UnitanksStainless Steel10 Gallons – 1000 Gallons+All-in-one fermentation and serving tank, Pressure capable for carbonationComplex to Operate, Higher Cost

Stainless Steel: The workhorse of professional breweries, stainless steel conical tanks offer unparalleled durability, ease of cleaning, and resistance to corrosion. They can handle a wide range of temperatures and pressures, making them suitable for various brewing styles.

PET Plastic: A budget-friendly option for homebrewers, PET plastic conical fermenters are lightweight and shatter-resistant. They also have the advantage of transparency, allowing you to visually monitor the fermentation process. However, PET plastic can be susceptible to scratches and may not be suitable for high fermentation temperatures used in some beer styles.

Unitanks: These advanced conical tanks combine fermentation and serving functionalities into a single vessel. They are equipped with jackets for temperature control and can be pressurized for carbonation, eliminating the need for transferring beer to separate kegs or bottles. Unitanks are ideal for space-saving setups but come with a steeper price tag and require a more in-depth understanding of operation.

The Conical Fermentation Process

The conical fermentation process itself isn’t inherently different from using a cylindrical fermenter. However, the conical design simplifies several steps:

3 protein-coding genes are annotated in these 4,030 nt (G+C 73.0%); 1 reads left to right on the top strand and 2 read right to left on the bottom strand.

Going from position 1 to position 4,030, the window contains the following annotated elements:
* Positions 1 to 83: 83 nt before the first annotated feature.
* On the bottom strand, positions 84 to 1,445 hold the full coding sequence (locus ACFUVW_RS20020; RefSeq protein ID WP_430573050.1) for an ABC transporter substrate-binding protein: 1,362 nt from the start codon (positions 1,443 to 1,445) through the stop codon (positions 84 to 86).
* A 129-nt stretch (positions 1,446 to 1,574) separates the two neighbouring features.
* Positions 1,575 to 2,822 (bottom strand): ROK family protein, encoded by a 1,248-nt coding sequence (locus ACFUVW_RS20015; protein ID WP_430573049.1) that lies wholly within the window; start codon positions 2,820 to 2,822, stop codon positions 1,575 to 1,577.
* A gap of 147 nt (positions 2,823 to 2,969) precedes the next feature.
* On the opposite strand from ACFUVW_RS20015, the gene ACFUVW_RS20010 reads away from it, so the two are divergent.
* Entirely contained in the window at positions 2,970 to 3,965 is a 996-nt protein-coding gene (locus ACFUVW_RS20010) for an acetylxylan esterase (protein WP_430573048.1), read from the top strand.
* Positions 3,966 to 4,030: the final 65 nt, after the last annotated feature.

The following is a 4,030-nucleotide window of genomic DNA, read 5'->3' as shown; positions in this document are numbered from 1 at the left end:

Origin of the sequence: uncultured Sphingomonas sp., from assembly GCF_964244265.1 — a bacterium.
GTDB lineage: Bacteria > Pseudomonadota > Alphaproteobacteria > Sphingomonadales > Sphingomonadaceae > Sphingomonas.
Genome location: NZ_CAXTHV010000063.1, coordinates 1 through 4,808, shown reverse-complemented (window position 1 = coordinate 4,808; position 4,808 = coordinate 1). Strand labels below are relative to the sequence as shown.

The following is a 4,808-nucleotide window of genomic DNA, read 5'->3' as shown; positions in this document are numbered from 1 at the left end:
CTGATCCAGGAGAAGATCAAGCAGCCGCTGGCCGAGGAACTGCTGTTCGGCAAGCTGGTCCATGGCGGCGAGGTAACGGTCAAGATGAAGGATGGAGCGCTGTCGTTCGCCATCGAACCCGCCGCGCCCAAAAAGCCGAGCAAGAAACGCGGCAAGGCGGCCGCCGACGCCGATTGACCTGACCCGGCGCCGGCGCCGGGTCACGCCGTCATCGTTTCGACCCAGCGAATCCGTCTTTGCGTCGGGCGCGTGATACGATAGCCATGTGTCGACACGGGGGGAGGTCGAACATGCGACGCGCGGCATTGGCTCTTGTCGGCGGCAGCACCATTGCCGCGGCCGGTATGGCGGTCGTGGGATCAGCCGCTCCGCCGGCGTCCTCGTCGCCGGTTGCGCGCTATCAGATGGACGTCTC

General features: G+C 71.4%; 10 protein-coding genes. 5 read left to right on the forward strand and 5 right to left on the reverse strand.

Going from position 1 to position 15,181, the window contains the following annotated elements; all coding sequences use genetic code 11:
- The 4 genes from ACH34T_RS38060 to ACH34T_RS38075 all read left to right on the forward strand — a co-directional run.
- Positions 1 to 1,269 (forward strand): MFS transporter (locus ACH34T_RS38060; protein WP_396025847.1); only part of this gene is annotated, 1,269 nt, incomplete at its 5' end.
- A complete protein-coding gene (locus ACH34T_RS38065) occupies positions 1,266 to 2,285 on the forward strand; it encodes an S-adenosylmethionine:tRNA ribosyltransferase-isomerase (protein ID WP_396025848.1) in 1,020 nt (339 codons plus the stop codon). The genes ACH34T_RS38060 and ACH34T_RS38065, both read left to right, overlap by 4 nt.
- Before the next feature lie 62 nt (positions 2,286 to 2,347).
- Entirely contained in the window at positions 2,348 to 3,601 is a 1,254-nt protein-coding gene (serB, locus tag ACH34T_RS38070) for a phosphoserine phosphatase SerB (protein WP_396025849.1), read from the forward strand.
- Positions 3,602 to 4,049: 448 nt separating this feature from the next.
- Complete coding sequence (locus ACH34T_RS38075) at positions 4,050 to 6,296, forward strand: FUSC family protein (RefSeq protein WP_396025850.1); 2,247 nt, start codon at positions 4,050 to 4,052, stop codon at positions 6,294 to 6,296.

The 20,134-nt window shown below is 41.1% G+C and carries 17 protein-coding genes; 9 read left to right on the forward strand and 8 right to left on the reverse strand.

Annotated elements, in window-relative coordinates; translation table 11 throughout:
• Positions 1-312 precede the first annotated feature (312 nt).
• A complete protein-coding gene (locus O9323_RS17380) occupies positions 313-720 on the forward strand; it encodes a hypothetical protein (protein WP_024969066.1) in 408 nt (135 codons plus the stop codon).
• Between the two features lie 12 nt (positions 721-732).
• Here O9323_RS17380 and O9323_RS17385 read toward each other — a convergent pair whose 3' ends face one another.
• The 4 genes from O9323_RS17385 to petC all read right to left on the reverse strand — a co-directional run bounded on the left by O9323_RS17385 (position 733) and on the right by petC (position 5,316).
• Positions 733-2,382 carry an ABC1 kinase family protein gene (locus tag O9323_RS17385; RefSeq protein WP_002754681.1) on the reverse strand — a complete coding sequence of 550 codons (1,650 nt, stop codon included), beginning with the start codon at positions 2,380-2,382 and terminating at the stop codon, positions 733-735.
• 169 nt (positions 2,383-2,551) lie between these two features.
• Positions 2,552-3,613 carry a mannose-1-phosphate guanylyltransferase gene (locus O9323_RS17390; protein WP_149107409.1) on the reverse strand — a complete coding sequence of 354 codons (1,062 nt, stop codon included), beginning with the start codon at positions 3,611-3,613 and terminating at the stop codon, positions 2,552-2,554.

1. Wort Transfer: Once your wort is prepared, transfer it to the sanitized conical fermenter.
  2. Yeast Pitching: Introduce your chosen yeast strain at the appropriate temperature.
  3. Fermentation Magic: Allow the yeast to work its magic, converting sugars into alcohol and carbon dioxide. During this time, you might need to adjust the temperature depending on the yeast strain and desired beer style.
  4. Sedimentation: After fermentation is complete, the yeast and other particles will settle at the bottom of the cone. This process can take several days.
  5. Transferring Clear Beer (Racking): Using the racking arm, carefully extract the clear beer from above the sediment layer and transfer it to another vessel for conditioning, kegging, or bottling.

Conical Considerations: Capacity, Space, Design, and Customization

Just like any brewing equipment, choosing the right conical fermenter requires careful consideration of several factors:

Capacity: Homebrew conical fermenters typically range from 1 gallon to 50 gallons, while commercial tanks can reach capacities exceeding 1000 gallons.